HIV Patients Likely to Get Potentially Fatal Brain Diseases
July 26, 2007
Neurological disorders were detected in about half of 160 HIV-positive patients evaluated in a study by the Asia-Pacific Neuro AIDS Consortium. The research was presented at the 4th International AIDS Society Conference in Sydney.
The study patients were from Thailand, China, Hong Kong, Indonesia, Malaysia, Papua New Guinea, and Fiji. "We quite deliberately kept Australia out of this because we wanted to see what was the impact in these lower middle-income countries," said researcher Dr. Kate Cherry.
Cryptococcal meningitis, an inflammation of the membranes surrounding the spinal cord and brain, was found in 29 percent of patients. Fourteen percent had tuberculous meningitis, a similar condition. Nearly 20 percent were found to have cerebral toxoplasmosis, a potentially fatal brain infection. "A lot of those infections happen when the immune system is impaired," Cherry said. "We've seen very high rates of cognitive impairment. It really impacts on [patients'] ability to work and to function normally." The HIV-associated infections were also linked to depression.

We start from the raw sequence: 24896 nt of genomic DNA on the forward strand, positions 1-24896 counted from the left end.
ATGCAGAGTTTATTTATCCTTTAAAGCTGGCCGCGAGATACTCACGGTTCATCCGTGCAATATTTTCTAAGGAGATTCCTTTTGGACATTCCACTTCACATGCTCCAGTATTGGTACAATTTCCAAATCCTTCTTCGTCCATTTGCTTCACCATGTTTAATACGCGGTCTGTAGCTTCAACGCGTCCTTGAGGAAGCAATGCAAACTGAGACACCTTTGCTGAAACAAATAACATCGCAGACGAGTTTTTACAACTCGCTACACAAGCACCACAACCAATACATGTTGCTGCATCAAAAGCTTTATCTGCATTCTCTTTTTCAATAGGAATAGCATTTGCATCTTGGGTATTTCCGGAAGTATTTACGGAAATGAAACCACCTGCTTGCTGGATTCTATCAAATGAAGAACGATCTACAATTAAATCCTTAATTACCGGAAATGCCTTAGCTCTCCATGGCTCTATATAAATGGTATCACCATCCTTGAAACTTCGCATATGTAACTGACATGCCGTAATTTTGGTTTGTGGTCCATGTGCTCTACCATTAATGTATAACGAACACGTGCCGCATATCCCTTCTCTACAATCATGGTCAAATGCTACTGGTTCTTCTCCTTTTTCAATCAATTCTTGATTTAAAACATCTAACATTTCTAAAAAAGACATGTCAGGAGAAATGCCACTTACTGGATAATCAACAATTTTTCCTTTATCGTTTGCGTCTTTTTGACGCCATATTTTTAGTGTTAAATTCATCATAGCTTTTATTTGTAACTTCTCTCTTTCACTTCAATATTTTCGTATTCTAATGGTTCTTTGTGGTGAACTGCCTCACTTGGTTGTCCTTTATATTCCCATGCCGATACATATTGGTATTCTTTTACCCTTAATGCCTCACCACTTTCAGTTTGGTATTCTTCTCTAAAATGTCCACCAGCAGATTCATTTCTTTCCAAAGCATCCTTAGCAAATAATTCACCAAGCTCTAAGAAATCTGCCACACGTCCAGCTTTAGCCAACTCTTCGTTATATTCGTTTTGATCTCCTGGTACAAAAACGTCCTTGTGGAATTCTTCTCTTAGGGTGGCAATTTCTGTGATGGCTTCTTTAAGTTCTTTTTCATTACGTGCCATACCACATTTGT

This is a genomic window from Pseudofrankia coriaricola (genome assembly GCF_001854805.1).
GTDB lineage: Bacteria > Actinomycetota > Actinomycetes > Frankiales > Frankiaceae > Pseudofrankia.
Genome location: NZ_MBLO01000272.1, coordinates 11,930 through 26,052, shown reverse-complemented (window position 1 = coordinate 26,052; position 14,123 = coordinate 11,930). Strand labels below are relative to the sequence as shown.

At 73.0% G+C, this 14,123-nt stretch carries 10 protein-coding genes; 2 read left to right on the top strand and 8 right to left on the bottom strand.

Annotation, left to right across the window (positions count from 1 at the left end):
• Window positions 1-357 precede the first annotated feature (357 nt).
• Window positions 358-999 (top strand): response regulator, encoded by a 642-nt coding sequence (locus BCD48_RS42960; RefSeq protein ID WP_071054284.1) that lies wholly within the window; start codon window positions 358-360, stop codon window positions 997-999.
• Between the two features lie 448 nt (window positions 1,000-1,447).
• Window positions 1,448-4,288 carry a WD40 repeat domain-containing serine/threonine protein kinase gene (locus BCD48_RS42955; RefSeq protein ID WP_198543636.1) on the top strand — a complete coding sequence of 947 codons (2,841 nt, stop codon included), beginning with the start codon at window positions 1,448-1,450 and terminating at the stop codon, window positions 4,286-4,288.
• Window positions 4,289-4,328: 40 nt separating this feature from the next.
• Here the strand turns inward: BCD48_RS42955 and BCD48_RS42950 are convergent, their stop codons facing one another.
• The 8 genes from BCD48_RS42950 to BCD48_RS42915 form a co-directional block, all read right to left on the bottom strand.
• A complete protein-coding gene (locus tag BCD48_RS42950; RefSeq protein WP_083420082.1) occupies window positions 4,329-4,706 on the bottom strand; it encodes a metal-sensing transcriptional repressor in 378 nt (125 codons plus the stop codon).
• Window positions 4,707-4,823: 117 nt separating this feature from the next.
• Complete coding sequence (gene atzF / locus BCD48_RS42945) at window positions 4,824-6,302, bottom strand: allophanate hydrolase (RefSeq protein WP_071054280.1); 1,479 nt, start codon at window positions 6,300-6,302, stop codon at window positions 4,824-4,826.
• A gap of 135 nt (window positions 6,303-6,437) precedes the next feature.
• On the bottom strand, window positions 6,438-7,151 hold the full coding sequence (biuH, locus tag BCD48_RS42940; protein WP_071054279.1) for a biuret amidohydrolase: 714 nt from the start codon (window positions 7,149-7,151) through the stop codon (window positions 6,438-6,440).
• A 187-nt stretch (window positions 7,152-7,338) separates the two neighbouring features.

Australian Associated Press
This article was provided by U.S. Centers for Disease Control and Prevention. It is a part of the publication CDC HIV/Hepatitis/STD/TB Prevention News Update. Visit the CDC's website to find out more about their activities, publications and services.